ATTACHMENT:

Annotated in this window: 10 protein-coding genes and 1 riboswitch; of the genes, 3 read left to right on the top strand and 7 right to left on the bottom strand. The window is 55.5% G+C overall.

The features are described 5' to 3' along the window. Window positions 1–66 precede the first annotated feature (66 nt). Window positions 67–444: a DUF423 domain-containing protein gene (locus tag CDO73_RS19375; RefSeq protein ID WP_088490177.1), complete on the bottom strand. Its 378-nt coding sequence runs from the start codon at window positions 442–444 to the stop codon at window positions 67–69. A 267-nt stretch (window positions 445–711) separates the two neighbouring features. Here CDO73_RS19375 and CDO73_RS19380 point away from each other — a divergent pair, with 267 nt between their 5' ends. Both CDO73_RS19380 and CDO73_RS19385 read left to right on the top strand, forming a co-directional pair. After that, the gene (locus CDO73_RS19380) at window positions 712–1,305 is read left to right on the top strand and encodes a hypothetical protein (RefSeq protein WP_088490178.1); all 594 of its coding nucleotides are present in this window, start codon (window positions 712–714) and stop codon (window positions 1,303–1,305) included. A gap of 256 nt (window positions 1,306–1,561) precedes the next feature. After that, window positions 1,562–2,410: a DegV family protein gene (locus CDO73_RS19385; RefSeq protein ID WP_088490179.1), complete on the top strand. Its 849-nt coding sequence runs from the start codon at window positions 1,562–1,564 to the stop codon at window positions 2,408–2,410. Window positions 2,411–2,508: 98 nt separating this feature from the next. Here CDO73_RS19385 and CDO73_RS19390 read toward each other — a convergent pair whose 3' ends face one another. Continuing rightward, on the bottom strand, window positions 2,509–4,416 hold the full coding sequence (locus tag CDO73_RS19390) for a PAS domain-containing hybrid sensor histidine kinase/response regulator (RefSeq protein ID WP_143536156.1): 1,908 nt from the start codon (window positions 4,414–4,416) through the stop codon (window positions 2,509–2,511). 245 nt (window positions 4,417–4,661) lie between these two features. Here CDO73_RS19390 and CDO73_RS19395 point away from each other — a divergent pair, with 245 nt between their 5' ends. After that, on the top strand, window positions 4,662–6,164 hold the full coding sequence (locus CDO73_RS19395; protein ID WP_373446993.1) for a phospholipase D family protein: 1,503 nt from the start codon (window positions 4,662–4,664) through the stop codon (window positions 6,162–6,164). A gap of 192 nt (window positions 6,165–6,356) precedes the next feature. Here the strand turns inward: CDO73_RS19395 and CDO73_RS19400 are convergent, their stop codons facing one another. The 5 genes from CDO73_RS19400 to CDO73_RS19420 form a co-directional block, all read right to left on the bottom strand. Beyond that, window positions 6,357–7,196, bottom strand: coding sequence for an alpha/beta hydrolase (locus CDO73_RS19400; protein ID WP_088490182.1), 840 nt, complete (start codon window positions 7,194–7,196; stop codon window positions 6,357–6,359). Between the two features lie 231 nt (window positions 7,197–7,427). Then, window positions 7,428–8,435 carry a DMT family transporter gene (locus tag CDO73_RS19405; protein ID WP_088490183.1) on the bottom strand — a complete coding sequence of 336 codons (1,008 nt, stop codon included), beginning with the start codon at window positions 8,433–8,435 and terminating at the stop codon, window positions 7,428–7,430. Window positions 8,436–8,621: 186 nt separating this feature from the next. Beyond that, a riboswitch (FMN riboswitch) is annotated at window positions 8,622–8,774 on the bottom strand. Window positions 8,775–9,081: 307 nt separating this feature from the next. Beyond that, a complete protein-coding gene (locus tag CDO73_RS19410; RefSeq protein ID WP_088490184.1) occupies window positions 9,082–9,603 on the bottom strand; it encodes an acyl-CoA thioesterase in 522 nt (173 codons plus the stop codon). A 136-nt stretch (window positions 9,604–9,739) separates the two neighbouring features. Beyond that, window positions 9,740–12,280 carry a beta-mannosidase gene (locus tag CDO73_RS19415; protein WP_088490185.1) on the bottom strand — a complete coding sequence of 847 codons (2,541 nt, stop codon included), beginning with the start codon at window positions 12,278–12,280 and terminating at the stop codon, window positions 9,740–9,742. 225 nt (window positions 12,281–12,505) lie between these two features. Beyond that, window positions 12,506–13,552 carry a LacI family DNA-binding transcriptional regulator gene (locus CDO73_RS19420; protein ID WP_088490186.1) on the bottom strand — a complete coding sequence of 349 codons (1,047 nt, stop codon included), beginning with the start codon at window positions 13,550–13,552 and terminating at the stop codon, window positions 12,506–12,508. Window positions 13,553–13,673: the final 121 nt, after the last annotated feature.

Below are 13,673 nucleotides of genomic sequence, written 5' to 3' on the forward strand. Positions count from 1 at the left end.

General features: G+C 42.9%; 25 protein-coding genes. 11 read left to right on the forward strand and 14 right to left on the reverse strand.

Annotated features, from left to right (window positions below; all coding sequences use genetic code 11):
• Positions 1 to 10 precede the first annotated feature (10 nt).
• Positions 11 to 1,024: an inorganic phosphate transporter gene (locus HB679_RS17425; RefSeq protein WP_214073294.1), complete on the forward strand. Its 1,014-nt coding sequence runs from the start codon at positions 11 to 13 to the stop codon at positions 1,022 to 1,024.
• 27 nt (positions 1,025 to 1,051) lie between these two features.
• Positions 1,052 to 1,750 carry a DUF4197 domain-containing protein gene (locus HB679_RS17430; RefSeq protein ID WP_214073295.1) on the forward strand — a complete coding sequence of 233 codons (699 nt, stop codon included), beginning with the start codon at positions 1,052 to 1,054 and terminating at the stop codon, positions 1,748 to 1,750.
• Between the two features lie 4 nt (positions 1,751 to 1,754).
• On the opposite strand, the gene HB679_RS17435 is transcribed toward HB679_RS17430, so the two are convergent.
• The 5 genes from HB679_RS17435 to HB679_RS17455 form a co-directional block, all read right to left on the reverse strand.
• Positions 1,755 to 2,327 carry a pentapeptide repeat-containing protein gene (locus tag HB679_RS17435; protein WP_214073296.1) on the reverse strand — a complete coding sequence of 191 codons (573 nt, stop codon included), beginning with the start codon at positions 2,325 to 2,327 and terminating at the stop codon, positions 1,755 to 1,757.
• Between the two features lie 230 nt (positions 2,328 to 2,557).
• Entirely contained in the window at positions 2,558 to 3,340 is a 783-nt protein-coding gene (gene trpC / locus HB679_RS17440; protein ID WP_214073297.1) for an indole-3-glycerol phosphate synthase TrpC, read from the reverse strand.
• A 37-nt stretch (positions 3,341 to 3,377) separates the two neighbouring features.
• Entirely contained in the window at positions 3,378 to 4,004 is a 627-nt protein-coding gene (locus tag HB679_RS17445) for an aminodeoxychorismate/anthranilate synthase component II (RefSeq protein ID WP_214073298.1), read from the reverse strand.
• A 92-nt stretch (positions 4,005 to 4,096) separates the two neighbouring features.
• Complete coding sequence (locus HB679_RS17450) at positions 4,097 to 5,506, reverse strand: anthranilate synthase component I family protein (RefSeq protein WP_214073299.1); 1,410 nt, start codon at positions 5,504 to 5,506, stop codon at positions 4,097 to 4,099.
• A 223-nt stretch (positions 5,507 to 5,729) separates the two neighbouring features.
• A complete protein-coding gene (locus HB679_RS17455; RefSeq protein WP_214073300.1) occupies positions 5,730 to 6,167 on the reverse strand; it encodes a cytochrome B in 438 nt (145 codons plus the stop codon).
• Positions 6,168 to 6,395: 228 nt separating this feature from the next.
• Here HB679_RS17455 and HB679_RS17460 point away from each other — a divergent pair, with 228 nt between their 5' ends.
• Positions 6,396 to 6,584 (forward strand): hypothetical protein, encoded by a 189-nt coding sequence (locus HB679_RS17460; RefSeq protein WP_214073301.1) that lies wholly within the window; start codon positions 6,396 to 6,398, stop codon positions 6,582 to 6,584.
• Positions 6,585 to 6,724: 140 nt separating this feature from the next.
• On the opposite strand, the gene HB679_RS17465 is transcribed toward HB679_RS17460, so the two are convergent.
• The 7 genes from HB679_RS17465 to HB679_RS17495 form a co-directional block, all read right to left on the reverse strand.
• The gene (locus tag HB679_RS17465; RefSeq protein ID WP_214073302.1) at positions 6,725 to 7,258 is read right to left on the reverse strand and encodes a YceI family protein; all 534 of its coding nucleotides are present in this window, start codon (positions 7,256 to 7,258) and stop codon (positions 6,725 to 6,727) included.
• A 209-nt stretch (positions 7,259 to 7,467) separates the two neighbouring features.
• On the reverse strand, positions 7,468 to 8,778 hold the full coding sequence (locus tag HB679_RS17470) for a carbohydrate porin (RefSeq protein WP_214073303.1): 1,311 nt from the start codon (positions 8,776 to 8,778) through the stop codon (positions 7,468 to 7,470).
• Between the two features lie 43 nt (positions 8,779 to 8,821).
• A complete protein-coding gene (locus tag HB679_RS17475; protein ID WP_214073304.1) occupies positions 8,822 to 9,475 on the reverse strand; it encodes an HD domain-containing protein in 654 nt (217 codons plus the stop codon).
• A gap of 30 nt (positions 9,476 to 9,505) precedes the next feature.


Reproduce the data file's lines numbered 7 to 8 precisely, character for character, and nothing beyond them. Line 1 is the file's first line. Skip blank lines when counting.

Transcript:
• Positions 11 to 1,024: an inorganic phosphate transporter gene (locus HB679_RS17425; RefSeq protein WP_214073294.1), complete on the forward strand. Its 1,014-nt coding sequence runs from the start codon at positions 11 to 13 to the stop codon at positions 1,022 to 1,024.
• 27 nt (positions 1,025 to 1,051) lie between these two features.